The train quickly filled to capacity, and the quartet quieted and each paid no mind to the other while within the swarm of colors. The swarm sat and stood and leaned and squeezed, pushing against one another for space on the train, which annoyed both Rika, whom did not enjoy being so close to those she didn’t know, and Erika, whom shared Rika’s sensibilities when it came to strangers. Madison was relatively fine as she leaned on the front door, though the crowding bothered her somewhat as well because the operator would repeat at each stop about another train that right behind them. The one thing that all four were happy about was that the train seemed to move faster now than it had been.

Nearly two hours passed, and Madison had stood for the entirety of the subway ride up to that point because she had been too slow to take any open seat and continued to look through the clear plastic of the train door. Low lights lined both sides as the train marched through the tunnel. The tracks were beams of light that guided the train through the darkness, an unspoken promise that they would reach their destination at some point. As Madison looked at the projected space in front of her, she could see that everything—the light, the tracks, the tunnel—came together at a white point infinitely far away.

The train emerged from underground, and the car was now almost empty save for the quartet and a few remaining riders. The sun's yellow light washed over everything it touched. The wood, the tracks, and the railing outside of the train blended with a bright yellow wash. Lost in her thoughts, Madison flinched from the light that blinded her. She quickly turned away, violently rubbing her eyes with palms of her hands.

“The sun is too damn bright today,” Madison groaned. “Why is it so bright?”

“You didn't notice the light at the end of the tunnel?” asked Rika.

“No, I kind of got lost in thought at some point, but I don't remember when. This ride went by faster than I thought it would.” She blinked quickly to readjust her sight.

“At the very least,” he started, “I can finally read this paper. The train's lights make reading anything a pain.”

“Are you still reading that? You never finish those things,” Erika said.

“It's because of bad lighting. I should start reading outside more.”

“You should move away from his light to read,” Madison said, squinting. “I can barely see anything because of its glare.”

“I think the light is just right,” Rika said. “You just need a good hat and good glasses to get through it. It’s not much of a problem.”

“You shouldn't zone out. Just pay attention next time,” Erika added.


The train slowly pulled into Rockaway Boulevard, and everyone but the quartet got off the train. It cautiously turned right and continued on in that fashion for the rest of its route. A few stops had passed when he noticed something:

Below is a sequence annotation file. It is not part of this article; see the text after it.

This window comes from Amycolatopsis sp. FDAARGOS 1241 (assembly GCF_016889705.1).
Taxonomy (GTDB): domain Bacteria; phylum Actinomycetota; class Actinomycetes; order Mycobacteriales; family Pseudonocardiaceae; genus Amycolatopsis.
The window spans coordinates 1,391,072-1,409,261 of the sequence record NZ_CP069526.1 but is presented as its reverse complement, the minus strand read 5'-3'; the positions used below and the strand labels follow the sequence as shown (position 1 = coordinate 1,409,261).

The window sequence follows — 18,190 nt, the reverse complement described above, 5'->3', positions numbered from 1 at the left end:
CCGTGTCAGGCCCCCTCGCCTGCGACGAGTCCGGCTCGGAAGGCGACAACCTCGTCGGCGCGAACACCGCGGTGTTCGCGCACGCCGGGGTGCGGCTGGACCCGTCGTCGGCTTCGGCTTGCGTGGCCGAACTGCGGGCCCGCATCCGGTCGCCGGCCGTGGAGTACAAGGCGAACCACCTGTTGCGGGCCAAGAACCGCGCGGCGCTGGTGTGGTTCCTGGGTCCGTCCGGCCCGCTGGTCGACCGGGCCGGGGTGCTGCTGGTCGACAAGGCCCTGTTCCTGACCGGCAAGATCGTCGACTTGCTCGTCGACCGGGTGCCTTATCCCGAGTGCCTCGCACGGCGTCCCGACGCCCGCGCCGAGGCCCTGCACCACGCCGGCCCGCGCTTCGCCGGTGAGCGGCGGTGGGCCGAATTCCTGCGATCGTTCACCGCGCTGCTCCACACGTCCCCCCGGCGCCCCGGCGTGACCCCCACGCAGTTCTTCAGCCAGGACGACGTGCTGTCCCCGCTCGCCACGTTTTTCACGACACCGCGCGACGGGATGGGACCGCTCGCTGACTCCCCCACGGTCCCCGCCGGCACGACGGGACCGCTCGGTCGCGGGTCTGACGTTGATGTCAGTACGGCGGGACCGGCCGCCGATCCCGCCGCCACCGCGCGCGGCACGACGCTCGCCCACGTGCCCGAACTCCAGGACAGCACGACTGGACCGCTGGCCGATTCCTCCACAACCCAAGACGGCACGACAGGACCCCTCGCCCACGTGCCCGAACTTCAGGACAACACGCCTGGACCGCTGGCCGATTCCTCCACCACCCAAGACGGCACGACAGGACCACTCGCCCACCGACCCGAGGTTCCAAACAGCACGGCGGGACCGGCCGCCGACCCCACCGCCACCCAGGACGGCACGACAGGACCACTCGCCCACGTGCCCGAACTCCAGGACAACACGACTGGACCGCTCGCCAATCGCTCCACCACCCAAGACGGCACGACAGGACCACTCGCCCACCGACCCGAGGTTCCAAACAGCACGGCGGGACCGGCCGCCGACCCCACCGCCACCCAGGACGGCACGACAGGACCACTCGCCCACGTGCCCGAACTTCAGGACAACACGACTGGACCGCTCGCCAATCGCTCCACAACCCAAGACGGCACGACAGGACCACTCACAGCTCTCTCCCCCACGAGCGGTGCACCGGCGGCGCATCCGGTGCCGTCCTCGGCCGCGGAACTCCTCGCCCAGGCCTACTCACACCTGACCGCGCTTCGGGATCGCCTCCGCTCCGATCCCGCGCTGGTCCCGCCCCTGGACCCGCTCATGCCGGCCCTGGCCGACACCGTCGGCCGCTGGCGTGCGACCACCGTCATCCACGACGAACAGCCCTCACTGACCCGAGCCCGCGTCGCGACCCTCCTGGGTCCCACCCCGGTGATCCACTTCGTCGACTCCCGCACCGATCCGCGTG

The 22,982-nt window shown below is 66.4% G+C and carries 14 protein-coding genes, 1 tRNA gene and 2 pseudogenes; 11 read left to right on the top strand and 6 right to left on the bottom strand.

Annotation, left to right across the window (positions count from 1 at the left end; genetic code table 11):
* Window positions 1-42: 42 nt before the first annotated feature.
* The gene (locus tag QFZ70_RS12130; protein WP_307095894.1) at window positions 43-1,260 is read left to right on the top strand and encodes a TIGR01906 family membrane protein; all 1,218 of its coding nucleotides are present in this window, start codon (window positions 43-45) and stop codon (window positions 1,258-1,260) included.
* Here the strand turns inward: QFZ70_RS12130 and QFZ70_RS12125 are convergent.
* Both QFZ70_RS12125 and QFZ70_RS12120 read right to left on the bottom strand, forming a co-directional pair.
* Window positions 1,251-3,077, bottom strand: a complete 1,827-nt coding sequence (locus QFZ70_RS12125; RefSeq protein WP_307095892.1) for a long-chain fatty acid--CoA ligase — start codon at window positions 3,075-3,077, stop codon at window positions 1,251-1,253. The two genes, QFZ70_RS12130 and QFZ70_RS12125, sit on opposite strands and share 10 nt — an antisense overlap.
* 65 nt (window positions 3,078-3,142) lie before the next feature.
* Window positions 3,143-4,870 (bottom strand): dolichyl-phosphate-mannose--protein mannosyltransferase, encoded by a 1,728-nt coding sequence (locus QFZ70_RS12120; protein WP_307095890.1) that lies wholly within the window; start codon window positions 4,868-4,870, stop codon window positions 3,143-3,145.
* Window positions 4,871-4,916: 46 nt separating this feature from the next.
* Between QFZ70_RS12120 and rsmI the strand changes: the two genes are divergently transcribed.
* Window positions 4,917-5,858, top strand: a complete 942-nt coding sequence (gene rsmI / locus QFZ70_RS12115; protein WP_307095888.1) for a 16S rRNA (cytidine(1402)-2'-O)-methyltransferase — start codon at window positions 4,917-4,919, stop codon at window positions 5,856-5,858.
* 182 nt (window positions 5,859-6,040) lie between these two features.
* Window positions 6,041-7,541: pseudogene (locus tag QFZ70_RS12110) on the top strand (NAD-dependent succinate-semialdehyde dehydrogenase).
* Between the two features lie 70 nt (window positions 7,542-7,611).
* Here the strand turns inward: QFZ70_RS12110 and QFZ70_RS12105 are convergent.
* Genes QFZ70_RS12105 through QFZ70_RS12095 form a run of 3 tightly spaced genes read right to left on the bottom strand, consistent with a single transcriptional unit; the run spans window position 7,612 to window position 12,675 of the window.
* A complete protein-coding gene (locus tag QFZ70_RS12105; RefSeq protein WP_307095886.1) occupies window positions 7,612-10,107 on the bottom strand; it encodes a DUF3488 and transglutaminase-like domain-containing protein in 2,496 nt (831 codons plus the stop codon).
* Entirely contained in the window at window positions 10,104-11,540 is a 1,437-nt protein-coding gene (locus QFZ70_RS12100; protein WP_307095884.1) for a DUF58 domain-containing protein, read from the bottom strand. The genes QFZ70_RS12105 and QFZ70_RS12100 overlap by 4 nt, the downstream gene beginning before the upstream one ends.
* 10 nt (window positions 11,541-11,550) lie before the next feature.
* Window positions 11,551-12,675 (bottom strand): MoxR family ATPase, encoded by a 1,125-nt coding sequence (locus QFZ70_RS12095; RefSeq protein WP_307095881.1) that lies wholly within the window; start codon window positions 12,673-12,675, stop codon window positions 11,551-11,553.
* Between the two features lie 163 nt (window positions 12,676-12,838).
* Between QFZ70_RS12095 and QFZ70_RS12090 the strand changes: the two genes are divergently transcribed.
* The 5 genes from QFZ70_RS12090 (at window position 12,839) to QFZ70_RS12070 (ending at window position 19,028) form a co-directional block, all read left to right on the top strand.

“Madison, are you all right?” he asked, worry plagued his face as he got up to check on his friend.

“My eyes,” Madison complained. “They're starting to water.”

“Listen, take it easy,” Erika said. “Here, try this.” She took a cotton rag from her bag, wet it, and tossed it to him.

“Wait, your hands,” Madison said.

“Don’t worry,” he replied. “There’s no ink on my fingers. Are you feeling better now?”

“Yeah, I think the stinging is going away. I should be fine.”

“We should get off at the next stop just to make sure you’re okay,” he offered.

“What? No, there's no reason to do that,” Madison protested.

“No way. You looked pretty bad there for a second, so it's best we make sure you're okay,” he replied.

“We can just stay on the train. There's no reason to get off since we're so close to our stop!” she pleaded with him and looked to Rika and Erika for support.

“I think he may be right,” Rika began, standing up and moving beside Madison. “It's just a precaution.”

“What's the next stop?”

“Broad Channel,” Erika answered.

“Yeah, okay. Let's get off there.” He turned to Rika and Erika.

“I'll go on ahead,” Rika said.

“I don't think it's serious,” Erika continued. “But if we all get off at the next stop, we'll be late. I'll go on ahead, too.”

After considering for a moment, he said, “Yeah, that's no problem. I trust you guys to explain why we'll be late.

“We'll continue our college discussion when you catch up,” Rika said. Madison’s shoulders slumped, but she said nothing.

“Of course.”

The train came to a halt at the station, he and Madison carefully made their way to the platform as the doors closed behind them. He looked back at the train as it departed. He could see them speaking to one another, but the screeching of from the train was too loud to hear what they were saying. Madison was okay, and they both watched the train disappear as they waited for a train far in the distance to catch up.

Rika and Erika made it on time.

A/N: This is a short story I wrote over a couple hours for a class I'm taking.

It's based off an assignment I did a while ago about sentences and stuff, and I basically expanded it to this. Originally, there were only two characters on the train, but the work needed to be longer.

I just felt like posting this here. Review, critique, whatever. If you want.